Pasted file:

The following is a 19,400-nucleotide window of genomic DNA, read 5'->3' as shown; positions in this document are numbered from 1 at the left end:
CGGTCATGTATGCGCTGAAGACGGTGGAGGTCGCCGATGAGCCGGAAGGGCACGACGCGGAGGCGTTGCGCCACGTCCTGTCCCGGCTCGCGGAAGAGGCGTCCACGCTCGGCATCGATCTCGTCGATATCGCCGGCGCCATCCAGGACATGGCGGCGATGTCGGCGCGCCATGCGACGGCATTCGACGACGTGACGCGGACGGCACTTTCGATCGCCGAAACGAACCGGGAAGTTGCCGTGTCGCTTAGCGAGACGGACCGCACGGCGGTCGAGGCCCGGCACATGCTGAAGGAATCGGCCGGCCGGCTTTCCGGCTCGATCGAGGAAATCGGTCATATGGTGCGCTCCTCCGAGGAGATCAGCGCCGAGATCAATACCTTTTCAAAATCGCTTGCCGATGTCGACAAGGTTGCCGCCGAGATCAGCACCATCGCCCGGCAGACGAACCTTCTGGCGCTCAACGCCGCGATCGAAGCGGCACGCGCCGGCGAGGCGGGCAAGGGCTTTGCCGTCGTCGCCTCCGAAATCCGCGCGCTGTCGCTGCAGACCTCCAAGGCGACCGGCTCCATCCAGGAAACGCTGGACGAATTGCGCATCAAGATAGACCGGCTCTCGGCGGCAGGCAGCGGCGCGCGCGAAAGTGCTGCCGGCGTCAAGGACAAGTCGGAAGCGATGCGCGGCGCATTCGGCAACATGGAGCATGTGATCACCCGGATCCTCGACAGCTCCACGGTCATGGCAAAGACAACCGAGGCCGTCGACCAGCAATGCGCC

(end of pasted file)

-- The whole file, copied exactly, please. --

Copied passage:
The following is a 19,400-nucleotide window of genomic DNA, read 5'->3' as shown; positions in this document are numbered from 1 at the left end:
CGGTCATGTATGCGCTGAAGACGGTGGAGGTCGCCGATGAGCCGGAAGGGCACGACGCGGAGGCGTTGCGCCACGTCCTGTCCCGGCTCGCGGAAGAGGCGTCCACGCTCGGCATCGATCTCGTCGATATCGCCGGCGCCATCCAGGACATGGCGGCGATGTCGGCGCGCCATGCGACGGCATTCGACGACGTGACGCGGACGGCACTTTCGATCGCCGAAACGAACCGGGAAGTTGCCGTGTCGCTTAGCGAGACGGACCGCACGGCGGTCGAGGCCCGGCACATGCTGAAGGAATCGGCCGGCCGGCTTTCCGGCTCGATCGAGGAAATCGGTCATATGGTGCGCTCCTCCGAGGAGATCAGCGCCGAGATCAATACCTTTTCAAAATCGCTTGCCGATGTCGACAAGGTTGCCGCCGAGATCAGCACCATCGCCCGGCAGACGAACCTTCTGGCGCTCAACGCCGCGATCGAAGCGGCACGCGCCGGCGAGGCGGGCAAGGGCTTTGCCGTCGTCGCCTCCGAAATCCGCGCGCTGTCGCTGCAGACCTCCAAGGCGACCGGCTCCATCCAGGAAACGCTGGACGAATTGCGCATCAAGATAGACCGGCTCTCGGCGGCAGGCAGCGGCGCGCGCGAAAGTGCTGCCGGCGTCAAGGACAAGTCGGAAGCGATGCGCGGCGCATTCGGCAACATGGAGCATGTGATCACCCGGATCCTCGACAGCTCCACGGTCATGGCAAAGACAACCGAGGCCGTCGACCAGCAATGCGCC